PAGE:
Langbroek also speculates that such a close approach of a high profile object like the ISS is politically risky too.

“As the ISS is an international cooperation which includes two parties (the United States and the Russian Federation) that are currently geopolitically on an uneasy footing, sending your military payload so close to the ISS as one party is eyebrow raising,” he says.

Friday, 2 June 2017

Space industry's Brexit fears

ESA's Jan Worner at the opening of UKSC in Manchester this week
AN AIR of confidence and normality prevailed at the fourth biennial UK Space Conference (UKSC) in Manchester this week despite its rather awkward juxtaposition between the city's terrorist atrocity and the country's unexpected general election.

But scratch a little deeper amongst delegates and exhibitors and there was one over-riding business concern just under the surface - the potential impact of 'Brexit' on the future of the industry.

Last June's referendum result seems to have been universally unpopular across both the rapidly growing UK space industry itself and in academic circles more generally.

So it was no surprise that speakers not constrained by pre-election 'purdah' rules took the opportunity during the opening plenary to have their say.

Speaking to more than 1200 British and European space experts at UKSC, Richard Peckham, head of trade organisation Ukspace and director of strategy for Airbus Defence & Space, raised the prospect of Brexit damaging the buoyant and expanding sector.

His general tone was that a 'hard’ or ‘no deal’ Brexit delivered by a future [Tory] government could seriously affect the UK’s £14 billion a year space industry, which is estimated to contribute around £250 billion a year across the British economy. 
“Research-based academia and industry here and in Europe are completely entwined with goods, services, data and people crossing borders and I don’t think I’ve met anybody in the space industry or academia who wanted Brexit. Uncharted waters lie ahead,” he said.

“The space industry sees many challenges ahead as we navigate ourselves as a nation out of the European Union with the potential for major disruption to our businesses if things go badly.”

Mr Peckham described the most immediate threat as continued participation in the EU’s Galileo navigation and Copernicus Earth observation programmes, as well as Govsatcom (communications), IRIS (air traffic management) and SSA/SST (space debris).

“Our industry is already feeling the pain, especially as customers and suppliers in other nations are making contingency plans for the worst case in which British companies become ineligible for future contracts, and are planning to exclude British companies now just to be on the safe side,” he added.

“To be realistic there are some other countries out there who will see this as an opportunity to take work from the UK and I would urge government not to approach these negotiations in such an adversarial manner.”

Earlier Graham Tunnock, appointed chief executive of the UK Space Agency (UKSA) on 1 April, said election rules allowed him to attend the conference but restricted his comments on future government space policy.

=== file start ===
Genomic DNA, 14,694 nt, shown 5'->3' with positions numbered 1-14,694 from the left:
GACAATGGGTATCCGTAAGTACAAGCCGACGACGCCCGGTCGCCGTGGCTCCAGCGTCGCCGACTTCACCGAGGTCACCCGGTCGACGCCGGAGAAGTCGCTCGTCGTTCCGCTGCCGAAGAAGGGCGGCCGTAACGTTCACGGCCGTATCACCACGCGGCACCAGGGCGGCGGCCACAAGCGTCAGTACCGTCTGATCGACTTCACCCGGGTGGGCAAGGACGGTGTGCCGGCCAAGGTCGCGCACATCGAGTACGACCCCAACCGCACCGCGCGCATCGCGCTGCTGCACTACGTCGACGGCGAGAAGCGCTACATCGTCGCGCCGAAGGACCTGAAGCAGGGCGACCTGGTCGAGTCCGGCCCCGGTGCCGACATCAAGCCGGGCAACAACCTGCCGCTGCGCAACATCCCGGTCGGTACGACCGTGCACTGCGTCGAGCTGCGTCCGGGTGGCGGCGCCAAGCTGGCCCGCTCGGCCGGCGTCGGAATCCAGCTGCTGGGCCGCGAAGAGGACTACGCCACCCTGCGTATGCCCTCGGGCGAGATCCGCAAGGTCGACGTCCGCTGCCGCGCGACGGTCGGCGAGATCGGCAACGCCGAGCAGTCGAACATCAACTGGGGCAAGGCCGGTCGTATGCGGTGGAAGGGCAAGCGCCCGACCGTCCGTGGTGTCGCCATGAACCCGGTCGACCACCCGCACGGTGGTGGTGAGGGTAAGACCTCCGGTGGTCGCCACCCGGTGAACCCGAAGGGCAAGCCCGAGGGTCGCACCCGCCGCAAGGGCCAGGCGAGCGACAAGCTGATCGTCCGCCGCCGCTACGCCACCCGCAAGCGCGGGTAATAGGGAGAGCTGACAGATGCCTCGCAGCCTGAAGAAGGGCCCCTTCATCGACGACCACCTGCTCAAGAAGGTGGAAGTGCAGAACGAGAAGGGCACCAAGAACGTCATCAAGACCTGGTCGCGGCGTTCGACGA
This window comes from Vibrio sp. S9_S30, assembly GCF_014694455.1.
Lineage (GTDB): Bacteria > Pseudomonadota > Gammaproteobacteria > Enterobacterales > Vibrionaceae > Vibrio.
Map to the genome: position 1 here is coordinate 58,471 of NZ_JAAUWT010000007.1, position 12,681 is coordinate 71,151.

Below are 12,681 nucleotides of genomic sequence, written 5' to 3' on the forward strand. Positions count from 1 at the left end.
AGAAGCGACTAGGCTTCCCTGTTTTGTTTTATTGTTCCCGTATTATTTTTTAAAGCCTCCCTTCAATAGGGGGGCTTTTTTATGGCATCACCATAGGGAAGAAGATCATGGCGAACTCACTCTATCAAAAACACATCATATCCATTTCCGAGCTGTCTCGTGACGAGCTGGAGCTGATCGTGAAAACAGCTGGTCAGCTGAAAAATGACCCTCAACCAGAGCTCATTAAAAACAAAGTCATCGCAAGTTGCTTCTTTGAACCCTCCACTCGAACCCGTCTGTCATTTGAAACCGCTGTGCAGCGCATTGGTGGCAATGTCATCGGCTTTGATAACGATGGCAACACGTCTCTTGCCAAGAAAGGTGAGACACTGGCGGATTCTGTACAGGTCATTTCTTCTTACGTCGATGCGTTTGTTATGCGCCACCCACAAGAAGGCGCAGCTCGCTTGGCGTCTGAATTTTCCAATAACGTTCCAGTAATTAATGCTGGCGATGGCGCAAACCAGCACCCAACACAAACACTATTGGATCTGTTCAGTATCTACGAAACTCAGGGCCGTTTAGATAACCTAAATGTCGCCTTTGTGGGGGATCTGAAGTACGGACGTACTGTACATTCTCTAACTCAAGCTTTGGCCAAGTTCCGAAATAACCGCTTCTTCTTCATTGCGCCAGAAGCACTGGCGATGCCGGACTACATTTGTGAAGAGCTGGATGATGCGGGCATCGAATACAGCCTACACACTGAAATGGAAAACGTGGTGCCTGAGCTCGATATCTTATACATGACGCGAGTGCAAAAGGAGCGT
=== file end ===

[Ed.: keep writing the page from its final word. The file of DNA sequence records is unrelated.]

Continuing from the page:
Jan Worner, European Space Agency (ESA) director general, reminded delegates that at last year’s ministerial meeting the UK had committed €1.4 billion to ESA’s budget until 2020 and he urged the UK to remain a strong member of the ESA community.

“Brexit is happening and you have made a decision which I do not like,” he said. “UK membership of ESA is not at all in question but of course a future exchange rate might have an effect in the future.”

He also said it would be vital to find a solution for the ESA family members living and working in the UK from other countries.

 “I understand the politicians will be discussing a divorce between London and Brussels but in any divorce there are the children and in that respect we are the children,” he added.

The UK space trade association presented a ‘facts and figures’ document and urged British delegates to lobby their MPs on behalf of the space industry.

“The decision to leave the EU has created significant uncertainty and could impact the efficiency of the integrated supply chain, R&D collaboration and joint programmes with other countries,” it stated.

Five key requests for the Brexit negotiations are listed:
  • Retain full access to vital EU space programmes
  • Avoid UK industry being marginalised during Brexit process 
  • Retain access to and influence in the collaborative R&D programmes run by the EU
  • Maintain access to the EU pool of skilled labour which is required to maintain UK competitiveness
  • Keep frictionless access to the EU single market without burdensome customs and administration.
The UK space industry is currently showing growth of around seven percent a year and provides jobs for around 40,000 people.

Prior to any notion that the UK might leave the EU, the Space Innovation and Growth Strategy (IGS) set an ambitious target to increase Britain's share of the global space economy form six to 10 percent by 2030, raising revenue to £40 billion a year and potentially creating more than 100,000 skilled jobs.